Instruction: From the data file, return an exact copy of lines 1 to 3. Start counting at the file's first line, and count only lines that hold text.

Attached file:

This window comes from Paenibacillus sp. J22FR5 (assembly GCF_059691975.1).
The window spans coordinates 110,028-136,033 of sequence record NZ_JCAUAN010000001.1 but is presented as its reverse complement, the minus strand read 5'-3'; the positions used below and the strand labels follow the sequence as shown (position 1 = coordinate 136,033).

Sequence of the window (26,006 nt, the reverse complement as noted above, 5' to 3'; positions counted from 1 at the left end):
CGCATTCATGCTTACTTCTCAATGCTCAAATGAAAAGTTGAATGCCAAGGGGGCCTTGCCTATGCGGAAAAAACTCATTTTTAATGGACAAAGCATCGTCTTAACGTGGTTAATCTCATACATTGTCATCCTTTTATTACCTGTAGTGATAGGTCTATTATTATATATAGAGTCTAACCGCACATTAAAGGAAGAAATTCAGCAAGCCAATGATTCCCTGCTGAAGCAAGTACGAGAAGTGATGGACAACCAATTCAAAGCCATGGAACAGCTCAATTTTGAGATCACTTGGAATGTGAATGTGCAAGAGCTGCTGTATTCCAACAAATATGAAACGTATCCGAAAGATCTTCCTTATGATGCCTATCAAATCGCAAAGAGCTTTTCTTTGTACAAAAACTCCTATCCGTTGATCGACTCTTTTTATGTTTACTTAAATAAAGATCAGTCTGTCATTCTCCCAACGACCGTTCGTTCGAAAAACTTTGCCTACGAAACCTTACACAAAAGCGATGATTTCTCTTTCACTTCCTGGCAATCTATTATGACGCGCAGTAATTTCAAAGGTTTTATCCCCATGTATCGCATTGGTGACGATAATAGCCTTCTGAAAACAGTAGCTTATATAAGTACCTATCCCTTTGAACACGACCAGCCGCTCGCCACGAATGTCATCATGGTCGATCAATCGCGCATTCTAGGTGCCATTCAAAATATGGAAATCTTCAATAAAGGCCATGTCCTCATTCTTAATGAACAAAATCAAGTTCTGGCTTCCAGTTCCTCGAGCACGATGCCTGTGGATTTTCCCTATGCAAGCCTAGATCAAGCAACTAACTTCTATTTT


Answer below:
This window comes from Paenibacillus sp. J22FR5 (assembly GCF_059691975.1).
The window spans coordinates 110,028-136,033 of sequence record NZ_JCAUAN010000001.1 but is presented as its reverse complement, the minus strand read 5'-3'; the positions used below and the strand labels follow the sequence as shown (position 1 = coordinate 136,033).

Sequence of the window (26,006 nt, the reverse complement as noted above, 5' to 3'; positions counted from 1 at the left end):